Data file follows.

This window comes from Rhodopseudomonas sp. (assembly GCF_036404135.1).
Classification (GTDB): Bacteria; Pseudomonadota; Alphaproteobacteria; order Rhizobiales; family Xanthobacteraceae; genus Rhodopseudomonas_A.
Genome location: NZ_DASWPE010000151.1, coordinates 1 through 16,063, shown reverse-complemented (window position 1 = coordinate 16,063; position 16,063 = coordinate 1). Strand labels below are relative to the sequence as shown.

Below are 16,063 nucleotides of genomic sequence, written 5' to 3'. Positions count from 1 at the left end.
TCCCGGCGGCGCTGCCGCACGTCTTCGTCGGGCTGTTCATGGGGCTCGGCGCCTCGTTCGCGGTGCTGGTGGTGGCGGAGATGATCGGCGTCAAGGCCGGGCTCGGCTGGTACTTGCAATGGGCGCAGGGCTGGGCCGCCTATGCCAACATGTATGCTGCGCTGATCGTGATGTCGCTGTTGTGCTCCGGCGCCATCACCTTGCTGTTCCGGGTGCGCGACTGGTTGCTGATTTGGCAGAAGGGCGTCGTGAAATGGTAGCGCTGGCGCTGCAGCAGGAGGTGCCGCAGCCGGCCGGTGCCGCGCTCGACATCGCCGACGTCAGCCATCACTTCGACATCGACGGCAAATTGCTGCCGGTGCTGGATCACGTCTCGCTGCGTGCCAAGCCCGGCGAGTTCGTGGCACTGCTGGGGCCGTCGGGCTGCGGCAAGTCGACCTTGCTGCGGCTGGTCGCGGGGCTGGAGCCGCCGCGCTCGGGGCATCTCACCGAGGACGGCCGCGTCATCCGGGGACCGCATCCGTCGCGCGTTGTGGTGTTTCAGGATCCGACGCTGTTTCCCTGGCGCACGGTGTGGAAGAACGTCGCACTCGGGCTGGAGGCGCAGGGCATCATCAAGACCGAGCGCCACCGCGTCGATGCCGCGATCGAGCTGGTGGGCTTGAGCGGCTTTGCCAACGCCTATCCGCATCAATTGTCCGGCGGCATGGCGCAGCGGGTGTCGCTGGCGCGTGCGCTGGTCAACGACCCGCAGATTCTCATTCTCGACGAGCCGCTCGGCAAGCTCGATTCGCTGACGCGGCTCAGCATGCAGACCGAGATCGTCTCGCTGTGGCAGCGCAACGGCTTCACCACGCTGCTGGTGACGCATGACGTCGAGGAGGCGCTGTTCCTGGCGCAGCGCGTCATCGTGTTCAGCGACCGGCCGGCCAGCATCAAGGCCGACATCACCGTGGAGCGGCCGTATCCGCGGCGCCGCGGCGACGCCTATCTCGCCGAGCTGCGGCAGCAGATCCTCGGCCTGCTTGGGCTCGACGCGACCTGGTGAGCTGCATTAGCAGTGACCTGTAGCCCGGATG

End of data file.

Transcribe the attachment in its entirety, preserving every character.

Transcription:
This window comes from Rhodopseudomonas sp. (assembly GCF_036404135.1).
Classification (GTDB): Bacteria; Pseudomonadota; Alphaproteobacteria; order Rhizobiales; family Xanthobacteraceae; genus Rhodopseudomonas_A.
Genome location: NZ_DASWPE010000151.1, coordinates 1 through 16,063, shown reverse-complemented (window position 1 = coordinate 16,063; position 16,063 = coordinate 1). Strand labels below are relative to the sequence as shown.

Below are 16,063 nucleotides of genomic sequence, written 5' to 3'. Positions count from 1 at the left end.
TCCCGGCGGCGCTGCCGCACGTCTTCGTCGGGCTGTTCATGGGGCTCGGCGCCTCGTTCGCGGTGCTGGTGGTGGCGGAGATGATCGGCGTCAAGGCCGGGCTCGGCTGGTACTTGCAATGGGCGCAGGGCTGGGCCGCCTATGCCAACATGTATGCTGCGCTGATCGTGATGTCGCTGTTGTGCTCCGGCGCCATCACCTTGCTGTTCCGGGTGCGCGACTGGTTGCTGATTTGGCAGAAGGGCGTCGTGAAATGGTAGCGCTGGCGCTGCAGCAGGAGGTGCCGCAGCCGGCCGGTGCCGCGCTCGACATCGCCGACGTCAGCCATCACTTCGACATCGACGGCAAATTGCTGCCGGTGCTGGATCACGTCTCGCTGCGTGCCAAGCCCGGCGAGTTCGTGGCACTGCTGGGGCCGTCGGGCTGCGGCAAGTCGACCTTGCTGCGGCTGGTCGCGGGGCTGGAGCCGCCGCGCTCGGGGCATCTCACCGAGGACGGCCGCGTCATCCGGGGACCGCATCCGTCGCGCGTTGTGGTGTTTCAGGATCCGACGCTGTTTCCCTGGCGCACGGTGTGGAAGAACGTCGCACTCGGGCTGGAGGCGCAGGGCATCATCAAGACCGAGCGCCACCGCGTCGATGCCGCGATCGAGCTGGTGGGCTTGAGCGGCTTTGCCAACGCCTATCCGCATCAATTGTCCGGCGGCATGGCGCAGCGGGTGTCGCTGGCGCGTGCGCTGGTCAACGACCCGCAGATTCTCATTCTCGACGAGCCGCTCGGCAAGCTCGATTCGCTGACGCGGCTCAGCATGCAGACCGAGATCGTCTCGCTGTGGCAGCGCAACGGCTTCACCACGCTGCTGGTGACGCATGACGTCGAGGAGGCGCTGTTCCTGGCGCAGCGCGTCATCGTGTTCAGCGACCGGCCGGCCAGCATCAAGGCCGACATCACCGTGGAGCGGCCGTATCCGCGGCGCCGCGGCGACGCCTATCTCGCCGAGCTGCGGCAGCAGATCCTCGGCCTGCTTGGGCTCGACGCGACCTGGTGAGCTGCATTAGCAGTGACCTGTAGCCCGGATG